2017 Year-End Update
Energy production from renewable sources continues to expand in the U.S. at a rapid clip, thanks in no small part to the substantial growth of solar energy—and distributed solar in particular—in recent years. More states than ever are making solar a priority. But where have these gains been greatest, and what are the economic implications for residents from one state to the next?
States with policies supporting a larger proportion of distributed energy from small-scale, often locally owned solar, give their residents and businesses big energy savings and their local economies an economic boost, more so than when solar investments are left to incumbent, often investor-owned utilities.
An updated map of the size of each state’s solar market (in yellow, orange, and red) and pie charts showing the corresponding share of distributed solar (1 megawatt and smaller) illustrates how this state-by-state landscape has changed since our original analysis published in 2016.
Total Solar and Percent Distributed by State – 2017
A majority of states—32 to be exact—now boast at least 100 megawatts of solar power in their energy mix, up from only 20 states two years ago. Even with this expansion, similar regional patterns in the state-by-state landscape remain:
In the Southwest and along the west coast, abundant sunshine and availability of space continue to deploy large amounts of utility-scale solar in states including Nevada, New Mexico, and Texas, while other states in the region including California, Oregon, and Arizona, have had greater success in balancing that utility-scale growth with distributed solar.
In the Southeast and along the Gulf Coast in states including Alabama, Florida, and Georgia, lackluster growth in total solar has continued despite readily available sunshine, as incumbent monopoly utilities continue to hinder its development. Few states in this region have large solar markets, with the exception of North Carolina, where utility-scale solar dominates as a result of long-term contracts the state’s monopoly utility Duke Energy has made with third party solar developers, who have been able to offer competitive prices to the utility but are not currently authorized to sell electricity directly to customers.
In the Northeast, Mid-Atlantic, and to a lesser extent the Midwest, many states have seen relatively strong growth in their solar markets and, as a whole, larger than average shares of distributed generation than other regions. Growth has occurred in these regions, despite comparably less sunshine than the country’s sunbelt.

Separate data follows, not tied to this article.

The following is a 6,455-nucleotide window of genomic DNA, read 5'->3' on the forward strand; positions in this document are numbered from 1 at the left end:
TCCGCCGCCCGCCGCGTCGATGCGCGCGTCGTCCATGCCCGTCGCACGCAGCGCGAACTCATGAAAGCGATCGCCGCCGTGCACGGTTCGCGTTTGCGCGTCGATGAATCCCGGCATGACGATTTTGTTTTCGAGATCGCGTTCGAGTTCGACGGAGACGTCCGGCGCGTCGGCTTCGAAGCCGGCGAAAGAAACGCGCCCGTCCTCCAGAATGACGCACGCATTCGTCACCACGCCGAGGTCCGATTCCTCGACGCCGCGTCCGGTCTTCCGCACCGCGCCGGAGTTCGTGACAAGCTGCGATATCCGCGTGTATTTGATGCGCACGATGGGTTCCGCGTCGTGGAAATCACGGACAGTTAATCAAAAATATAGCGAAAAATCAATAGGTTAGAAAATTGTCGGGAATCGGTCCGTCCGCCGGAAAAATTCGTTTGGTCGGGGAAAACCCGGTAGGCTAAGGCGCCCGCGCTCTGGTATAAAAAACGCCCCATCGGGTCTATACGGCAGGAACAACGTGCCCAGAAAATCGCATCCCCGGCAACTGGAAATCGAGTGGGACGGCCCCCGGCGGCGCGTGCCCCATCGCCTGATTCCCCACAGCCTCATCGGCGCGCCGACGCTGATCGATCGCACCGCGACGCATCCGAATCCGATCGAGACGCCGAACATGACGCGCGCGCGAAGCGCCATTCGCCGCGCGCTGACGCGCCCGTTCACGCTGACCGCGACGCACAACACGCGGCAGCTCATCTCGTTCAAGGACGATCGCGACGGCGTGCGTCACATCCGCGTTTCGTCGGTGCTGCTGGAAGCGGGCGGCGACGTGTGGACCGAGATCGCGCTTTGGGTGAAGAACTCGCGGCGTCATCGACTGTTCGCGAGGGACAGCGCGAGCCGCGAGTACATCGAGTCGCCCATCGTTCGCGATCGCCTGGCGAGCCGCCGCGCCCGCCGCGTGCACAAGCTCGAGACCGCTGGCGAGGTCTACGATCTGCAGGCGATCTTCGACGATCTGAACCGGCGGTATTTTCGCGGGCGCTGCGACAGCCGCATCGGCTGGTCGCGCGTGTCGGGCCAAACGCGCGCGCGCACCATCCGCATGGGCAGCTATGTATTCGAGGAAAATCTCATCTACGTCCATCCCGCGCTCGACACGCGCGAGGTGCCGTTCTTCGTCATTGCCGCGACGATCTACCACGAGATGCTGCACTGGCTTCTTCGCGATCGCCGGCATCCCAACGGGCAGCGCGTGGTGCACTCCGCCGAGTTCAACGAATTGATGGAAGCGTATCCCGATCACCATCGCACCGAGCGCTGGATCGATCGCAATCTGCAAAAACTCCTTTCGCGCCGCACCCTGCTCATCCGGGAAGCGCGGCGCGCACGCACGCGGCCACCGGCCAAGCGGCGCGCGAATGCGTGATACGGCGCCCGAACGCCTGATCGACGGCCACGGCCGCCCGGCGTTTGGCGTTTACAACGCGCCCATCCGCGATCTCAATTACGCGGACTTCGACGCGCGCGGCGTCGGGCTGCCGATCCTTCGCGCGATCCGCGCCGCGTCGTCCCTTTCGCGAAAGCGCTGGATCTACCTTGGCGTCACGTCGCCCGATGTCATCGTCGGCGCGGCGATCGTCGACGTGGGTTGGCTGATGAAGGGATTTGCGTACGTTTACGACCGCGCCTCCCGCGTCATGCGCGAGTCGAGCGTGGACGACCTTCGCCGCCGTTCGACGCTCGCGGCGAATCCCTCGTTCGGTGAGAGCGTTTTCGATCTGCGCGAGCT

Of the nine states that each contribute more than 1,000 megawatts of solar power, three boast shares of distributed generation greater than 50 percent and all three happen to cluster in the Northeast: New Jersey (1,926 megawatts of total solar, with 66 percent from small-scale sources), Massachusetts (1,810 megawatts, also with 66 percent from small-scale), and New York (1,135 megawatts of total solar), where a whopping 87 percent of total solar has been invested in small-scale, distributed sources.
When one accounts for the mix of state-level policies that help or hinder distributed solar, factors underlying these statistics become even clearer. In recent years, New Jersey, Mass., and New York, the three leaders in distributed solar, have each expanded policies, such as net metering and power purchase agreements, that are favorable to distributed generation, while keeping attacks from their incumbent, monopoly utilities at bay.
Even in states that have not yet claimed a majority of solar power from distributed sources, there are still examples of important policy shifts that can increase the rate of growth in distributed generation moving forward. For example, in California, the nation’s leader in solar power capacity (with nearly 16,000 megawatts, 41 percent of which from small-scale sources), recently passed a landmark solar homes rule that will couple distributed solar with all new home construction, when it takes effect in early 2020. Meanwhile, Minnesota has pursued a different tactic to keeping generation local, broadening access to solar energy beyond those who own homes through the nation’s leading community solar program.
Over time, these and other state policy strategies that prioritize distributed generation in their solar and energy markets will work to the benefit of residents, particularly as small-scale solar pays off and brings more substantial local benefits than its utility-scale alternative.